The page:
Enhancing the online learning experience using virtual interactive classrooms

Document Type

Journal Article


Australian Nursing Federation


School of Nursing and Midwifery




Andrew, L., Ewens, B., Maslin-Prothero, S. (2015). Enhancing the online learning experience using virtual interactive classrooms. In Australian Journal of Advanced Nursing, 32(4), 22-31. Available here.


Objective Enhancing online learning through the design, implementation and evaluation of a project piloting virtual interactive classrooms. Design The virtual interactive classroom (classroom) design was underpinned with current best practice in higher education pedagogy. Evaluation of the project used a cross-sectional, electronic survey. Setting This study was undertaken at a School of Nursing and Midwifery in a Western Australia University. Subjects 144 nurse students: 130 undergraduate, 14 postgraduate. Interventions Classroom options were introduced into two online units, incorporating blended learning approaches and promoting active participation in learning. Main outcome measures Quantitative measures included student demographics, ease of classroom navigation, percentage participating in the classroom option in real-time and those who did so actively (questioning, discussing, etc.). Qualitative data of student learning experiences informed the findings further. Results Fifty-six percent of enrolled students participated in classrooms in real-time and 9% viewed recorded sessions. The survey response rate was 56%. Non-traditional students were highly represented; with 65% of undergraduate and 100% of postgraduate students being mature-age. Seventy-one percent of undergraduate and 89% of postgraduate survey responders who participated in classrooms in real-time did so actively. The most common reason for non-participation in real-time was family and work commitments (76%). Participating students gave overwhelming positive feedback of the classroom experience, in particular around its interactive nature, blended learning approaches and user-friendliness. Conclusion The classrooms supported active student participation in online learning. Students valued the interactive and blended learning features, known to be congruent with effective learning, student satisfaction and retention.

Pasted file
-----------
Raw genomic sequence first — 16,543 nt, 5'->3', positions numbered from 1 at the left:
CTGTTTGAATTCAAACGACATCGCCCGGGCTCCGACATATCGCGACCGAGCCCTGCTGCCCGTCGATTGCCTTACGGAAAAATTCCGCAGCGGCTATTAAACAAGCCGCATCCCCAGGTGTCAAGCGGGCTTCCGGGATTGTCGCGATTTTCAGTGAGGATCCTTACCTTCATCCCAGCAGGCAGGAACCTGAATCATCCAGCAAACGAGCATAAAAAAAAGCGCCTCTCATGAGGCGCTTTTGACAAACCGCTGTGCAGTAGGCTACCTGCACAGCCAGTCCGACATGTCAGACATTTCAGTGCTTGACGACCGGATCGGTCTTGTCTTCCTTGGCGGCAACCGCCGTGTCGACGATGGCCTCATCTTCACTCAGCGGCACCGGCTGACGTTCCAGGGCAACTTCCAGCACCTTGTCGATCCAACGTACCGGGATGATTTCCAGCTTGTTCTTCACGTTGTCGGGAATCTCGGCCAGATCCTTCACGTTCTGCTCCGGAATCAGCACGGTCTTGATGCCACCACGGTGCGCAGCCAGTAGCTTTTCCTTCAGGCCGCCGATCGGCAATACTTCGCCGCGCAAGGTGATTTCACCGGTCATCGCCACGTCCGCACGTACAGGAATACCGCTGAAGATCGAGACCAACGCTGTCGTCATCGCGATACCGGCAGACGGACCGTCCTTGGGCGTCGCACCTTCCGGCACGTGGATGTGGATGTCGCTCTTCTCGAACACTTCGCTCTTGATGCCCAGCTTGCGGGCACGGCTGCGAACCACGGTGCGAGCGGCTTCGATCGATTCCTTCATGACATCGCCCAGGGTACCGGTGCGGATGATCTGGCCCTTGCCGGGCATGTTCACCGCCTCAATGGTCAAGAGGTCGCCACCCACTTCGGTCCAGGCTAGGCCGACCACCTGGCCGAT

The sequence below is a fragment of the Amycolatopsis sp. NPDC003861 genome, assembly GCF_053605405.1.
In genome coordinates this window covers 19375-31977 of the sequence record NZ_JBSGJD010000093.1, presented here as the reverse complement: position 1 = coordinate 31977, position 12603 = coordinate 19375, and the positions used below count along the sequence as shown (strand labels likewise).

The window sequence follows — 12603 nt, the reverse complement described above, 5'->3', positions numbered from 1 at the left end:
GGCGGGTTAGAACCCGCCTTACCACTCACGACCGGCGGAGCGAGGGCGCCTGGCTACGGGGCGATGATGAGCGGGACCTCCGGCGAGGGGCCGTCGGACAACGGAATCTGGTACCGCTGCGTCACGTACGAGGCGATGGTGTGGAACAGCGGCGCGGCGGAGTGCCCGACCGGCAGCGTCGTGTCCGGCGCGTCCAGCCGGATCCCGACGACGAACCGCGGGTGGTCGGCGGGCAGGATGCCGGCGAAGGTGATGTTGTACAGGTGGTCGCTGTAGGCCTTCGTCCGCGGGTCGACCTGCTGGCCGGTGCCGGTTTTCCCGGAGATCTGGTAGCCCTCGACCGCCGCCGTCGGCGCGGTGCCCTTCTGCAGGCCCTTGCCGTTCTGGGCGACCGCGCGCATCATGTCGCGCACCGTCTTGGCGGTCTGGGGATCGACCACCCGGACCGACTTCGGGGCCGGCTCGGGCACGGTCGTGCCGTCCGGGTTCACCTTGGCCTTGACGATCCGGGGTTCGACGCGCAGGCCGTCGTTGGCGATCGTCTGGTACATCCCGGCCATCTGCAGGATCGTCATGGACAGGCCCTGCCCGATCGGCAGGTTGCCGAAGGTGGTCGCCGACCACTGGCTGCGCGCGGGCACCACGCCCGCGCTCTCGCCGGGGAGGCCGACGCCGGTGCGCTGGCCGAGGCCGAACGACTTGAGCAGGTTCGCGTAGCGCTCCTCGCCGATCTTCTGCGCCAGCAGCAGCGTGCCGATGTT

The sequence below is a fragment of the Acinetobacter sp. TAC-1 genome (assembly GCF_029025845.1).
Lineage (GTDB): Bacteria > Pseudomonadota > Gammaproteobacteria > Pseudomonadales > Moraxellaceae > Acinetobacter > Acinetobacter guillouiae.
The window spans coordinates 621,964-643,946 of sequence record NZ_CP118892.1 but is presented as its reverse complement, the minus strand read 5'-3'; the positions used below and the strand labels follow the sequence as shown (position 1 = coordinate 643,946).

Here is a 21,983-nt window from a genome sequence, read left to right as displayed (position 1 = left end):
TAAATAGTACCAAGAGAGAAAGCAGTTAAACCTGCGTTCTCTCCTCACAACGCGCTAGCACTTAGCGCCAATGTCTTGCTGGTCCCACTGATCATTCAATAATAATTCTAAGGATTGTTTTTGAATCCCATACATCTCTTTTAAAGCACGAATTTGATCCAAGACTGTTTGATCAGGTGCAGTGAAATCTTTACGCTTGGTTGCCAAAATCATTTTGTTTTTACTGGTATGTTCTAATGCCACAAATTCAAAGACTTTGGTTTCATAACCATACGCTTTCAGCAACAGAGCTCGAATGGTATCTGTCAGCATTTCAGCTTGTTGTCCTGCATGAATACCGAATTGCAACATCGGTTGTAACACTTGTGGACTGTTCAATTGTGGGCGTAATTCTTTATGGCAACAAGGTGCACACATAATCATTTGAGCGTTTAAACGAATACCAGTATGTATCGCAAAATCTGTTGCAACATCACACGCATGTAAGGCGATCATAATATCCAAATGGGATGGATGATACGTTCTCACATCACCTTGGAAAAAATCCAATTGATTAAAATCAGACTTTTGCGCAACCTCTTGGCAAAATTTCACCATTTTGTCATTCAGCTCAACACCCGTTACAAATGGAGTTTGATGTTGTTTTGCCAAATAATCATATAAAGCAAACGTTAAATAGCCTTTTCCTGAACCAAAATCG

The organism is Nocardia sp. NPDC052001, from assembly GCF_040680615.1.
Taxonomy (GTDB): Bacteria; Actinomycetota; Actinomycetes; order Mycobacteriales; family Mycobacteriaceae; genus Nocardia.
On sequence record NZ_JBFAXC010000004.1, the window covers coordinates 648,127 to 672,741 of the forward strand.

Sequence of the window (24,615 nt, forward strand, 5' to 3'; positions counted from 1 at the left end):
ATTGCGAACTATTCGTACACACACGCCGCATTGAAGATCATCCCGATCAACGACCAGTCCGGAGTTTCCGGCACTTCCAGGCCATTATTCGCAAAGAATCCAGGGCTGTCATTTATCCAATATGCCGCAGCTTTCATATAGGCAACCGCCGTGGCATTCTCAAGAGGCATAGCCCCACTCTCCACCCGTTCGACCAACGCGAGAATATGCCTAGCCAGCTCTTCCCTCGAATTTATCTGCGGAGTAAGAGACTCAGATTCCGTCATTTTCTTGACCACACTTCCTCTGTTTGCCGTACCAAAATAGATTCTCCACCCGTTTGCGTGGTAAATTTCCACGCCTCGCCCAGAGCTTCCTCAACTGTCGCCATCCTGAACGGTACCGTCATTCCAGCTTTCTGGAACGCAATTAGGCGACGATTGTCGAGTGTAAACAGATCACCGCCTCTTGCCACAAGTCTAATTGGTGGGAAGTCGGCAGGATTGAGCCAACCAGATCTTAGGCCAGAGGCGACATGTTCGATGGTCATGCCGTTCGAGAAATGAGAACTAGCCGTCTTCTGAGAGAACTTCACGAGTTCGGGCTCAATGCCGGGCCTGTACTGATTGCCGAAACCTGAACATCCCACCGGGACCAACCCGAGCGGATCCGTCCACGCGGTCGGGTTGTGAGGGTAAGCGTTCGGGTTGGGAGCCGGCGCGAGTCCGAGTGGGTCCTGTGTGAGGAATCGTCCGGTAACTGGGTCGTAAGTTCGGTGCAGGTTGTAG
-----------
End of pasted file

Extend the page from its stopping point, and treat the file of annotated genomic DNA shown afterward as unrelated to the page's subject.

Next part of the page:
Access Rights